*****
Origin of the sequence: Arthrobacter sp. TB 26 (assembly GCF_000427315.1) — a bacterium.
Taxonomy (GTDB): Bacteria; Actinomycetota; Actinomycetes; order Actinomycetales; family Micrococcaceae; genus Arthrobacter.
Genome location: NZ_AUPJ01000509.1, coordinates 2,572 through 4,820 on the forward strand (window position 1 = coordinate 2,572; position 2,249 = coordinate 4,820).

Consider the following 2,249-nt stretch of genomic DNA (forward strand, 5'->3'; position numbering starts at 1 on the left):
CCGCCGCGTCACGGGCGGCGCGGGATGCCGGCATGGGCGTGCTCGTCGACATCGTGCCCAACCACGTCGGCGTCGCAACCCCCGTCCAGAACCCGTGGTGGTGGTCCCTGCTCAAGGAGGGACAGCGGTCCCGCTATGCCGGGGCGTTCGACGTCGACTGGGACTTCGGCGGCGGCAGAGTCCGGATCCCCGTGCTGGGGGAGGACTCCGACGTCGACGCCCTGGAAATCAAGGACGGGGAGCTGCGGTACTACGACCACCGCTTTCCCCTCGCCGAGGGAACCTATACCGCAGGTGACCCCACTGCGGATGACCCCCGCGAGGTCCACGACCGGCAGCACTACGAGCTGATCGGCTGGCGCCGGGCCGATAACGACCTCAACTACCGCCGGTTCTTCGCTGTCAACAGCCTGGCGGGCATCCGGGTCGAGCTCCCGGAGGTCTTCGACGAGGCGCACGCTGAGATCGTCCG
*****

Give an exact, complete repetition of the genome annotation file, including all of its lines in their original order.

Origin of the sequence: Arthrobacter sp. TB 26 (assembly GCF_000427315.1) — a bacterium.
Taxonomy (GTDB): Bacteria; Actinomycetota; Actinomycetes; order Actinomycetales; family Micrococcaceae; genus Arthrobacter.
Genome location: NZ_AUPJ01000509.1, coordinates 2,572 through 4,820 on the forward strand (window position 1 = coordinate 2,572; position 2,249 = coordinate 4,820).

Consider the following 2,249-nt stretch of genomic DNA (forward strand, 5'->3'; position numbering starts at 1 on the left):
CCGCCGCGTCACGGGCGGCGCGGGATGCCGGCATGGGCGTGCTCGTCGACATCGTGCCCAACCACGTCGGCGTCGCAACCCCCGTCCAGAACCCGTGGTGGTGGTCCCTGCTCAAGGAGGGACAGCGGTCCCGCTATGCCGGGGCGTTCGACGTCGACTGGGACTTCGGCGGCGGCAGAGTCCGGATCCCCGTGCTGGGGGAGGACTCCGACGTCGACGCCCTGGAAATCAAGGACGGGGAGCTGCGGTACTACGACCACCGCTTTCCCCTCGCCGAGGGAACCTATACCGCAGGTGACCCCACTGCGGATGACCCCCGCGAGGTCCACGACCGGCAGCACTACGAGCTGATCGGCTGGCGCCGGGCCGATAACGACCTCAACTACCGCCGGTTCTTCGCTGTCAACAGCCTGGCGGGCATCCGGGTCGAGCTCCCGGAGGTCTTCGACGAGGCGCACGCTGAGATCGTCCG